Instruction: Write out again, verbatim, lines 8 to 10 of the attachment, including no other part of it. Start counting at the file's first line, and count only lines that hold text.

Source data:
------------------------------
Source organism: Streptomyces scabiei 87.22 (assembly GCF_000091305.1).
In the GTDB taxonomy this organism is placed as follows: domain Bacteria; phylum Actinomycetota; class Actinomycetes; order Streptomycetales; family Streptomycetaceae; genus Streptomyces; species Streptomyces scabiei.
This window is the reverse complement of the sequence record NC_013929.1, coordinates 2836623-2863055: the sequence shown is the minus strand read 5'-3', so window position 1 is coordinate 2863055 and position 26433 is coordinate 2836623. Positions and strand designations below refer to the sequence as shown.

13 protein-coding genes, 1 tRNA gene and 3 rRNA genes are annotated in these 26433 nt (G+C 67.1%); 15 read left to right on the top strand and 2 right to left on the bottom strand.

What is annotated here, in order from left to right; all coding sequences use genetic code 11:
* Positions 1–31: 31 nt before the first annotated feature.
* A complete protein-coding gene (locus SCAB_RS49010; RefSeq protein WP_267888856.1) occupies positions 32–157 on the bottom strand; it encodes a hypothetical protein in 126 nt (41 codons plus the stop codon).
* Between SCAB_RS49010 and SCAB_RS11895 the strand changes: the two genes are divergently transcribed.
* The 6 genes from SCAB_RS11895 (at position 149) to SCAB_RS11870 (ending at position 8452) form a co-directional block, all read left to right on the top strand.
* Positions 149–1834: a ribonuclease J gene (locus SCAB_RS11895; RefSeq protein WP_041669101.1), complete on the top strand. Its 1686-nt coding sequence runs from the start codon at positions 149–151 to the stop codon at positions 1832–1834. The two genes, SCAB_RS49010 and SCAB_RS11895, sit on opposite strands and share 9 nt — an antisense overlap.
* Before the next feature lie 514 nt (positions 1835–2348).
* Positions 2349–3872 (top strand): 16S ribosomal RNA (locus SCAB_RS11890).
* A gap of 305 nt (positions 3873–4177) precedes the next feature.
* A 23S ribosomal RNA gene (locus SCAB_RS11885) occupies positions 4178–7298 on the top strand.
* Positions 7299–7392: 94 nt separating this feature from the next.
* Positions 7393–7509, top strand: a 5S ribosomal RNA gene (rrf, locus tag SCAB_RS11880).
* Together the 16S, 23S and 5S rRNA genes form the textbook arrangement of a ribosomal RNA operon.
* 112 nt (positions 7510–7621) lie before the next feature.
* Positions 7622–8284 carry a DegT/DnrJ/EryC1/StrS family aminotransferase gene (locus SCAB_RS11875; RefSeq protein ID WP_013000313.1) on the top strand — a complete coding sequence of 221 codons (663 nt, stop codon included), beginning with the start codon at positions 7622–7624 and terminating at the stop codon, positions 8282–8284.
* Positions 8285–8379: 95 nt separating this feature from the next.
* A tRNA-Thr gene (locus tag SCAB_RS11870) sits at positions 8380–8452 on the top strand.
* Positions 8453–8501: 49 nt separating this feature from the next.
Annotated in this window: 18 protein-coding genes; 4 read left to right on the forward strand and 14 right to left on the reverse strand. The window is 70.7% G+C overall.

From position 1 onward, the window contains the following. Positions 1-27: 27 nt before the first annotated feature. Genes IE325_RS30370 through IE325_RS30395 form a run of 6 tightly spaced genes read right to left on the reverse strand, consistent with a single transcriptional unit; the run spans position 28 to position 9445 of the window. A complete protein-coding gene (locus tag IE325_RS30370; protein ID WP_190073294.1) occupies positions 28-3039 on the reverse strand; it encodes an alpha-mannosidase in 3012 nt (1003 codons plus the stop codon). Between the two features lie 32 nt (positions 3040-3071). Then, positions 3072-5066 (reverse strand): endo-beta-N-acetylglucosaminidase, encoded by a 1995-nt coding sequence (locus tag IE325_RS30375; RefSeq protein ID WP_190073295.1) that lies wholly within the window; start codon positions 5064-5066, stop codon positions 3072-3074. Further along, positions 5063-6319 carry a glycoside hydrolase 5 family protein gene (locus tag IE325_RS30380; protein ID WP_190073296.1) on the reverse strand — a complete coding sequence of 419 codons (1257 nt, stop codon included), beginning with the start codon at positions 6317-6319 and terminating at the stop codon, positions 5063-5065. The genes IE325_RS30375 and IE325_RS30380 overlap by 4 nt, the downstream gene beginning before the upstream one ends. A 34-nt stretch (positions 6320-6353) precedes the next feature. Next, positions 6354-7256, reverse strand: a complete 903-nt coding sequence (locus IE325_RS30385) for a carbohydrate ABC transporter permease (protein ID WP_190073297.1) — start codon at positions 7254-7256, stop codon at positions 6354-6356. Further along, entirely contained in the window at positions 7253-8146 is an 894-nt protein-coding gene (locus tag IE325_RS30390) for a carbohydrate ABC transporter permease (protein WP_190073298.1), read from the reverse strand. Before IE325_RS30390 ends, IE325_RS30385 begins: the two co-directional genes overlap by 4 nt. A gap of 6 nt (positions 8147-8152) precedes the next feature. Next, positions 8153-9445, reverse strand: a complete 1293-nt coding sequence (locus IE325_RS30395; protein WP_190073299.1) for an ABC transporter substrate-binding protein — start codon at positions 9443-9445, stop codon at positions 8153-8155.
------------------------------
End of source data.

* Between SCAB_RS49010 and SCAB_RS11895 the strand changes: the two genes are divergently transcribed.
* The 6 genes from SCAB_RS11895 (at position 149) to SCAB_RS11870 (ending at position 8452) form a co-directional block, all read left to right on the top strand.
* Positions 149–1834: a ribonuclease J gene (locus SCAB_RS11895; RefSeq protein WP_041669101.1), complete on the top strand. Its 1686-nt coding sequence runs from the start codon at positions 149–151 to the stop codon at positions 1832–1834. The two genes, SCAB_RS49010 and SCAB_RS11895, sit on opposite strands and share 9 nt — an antisense overlap.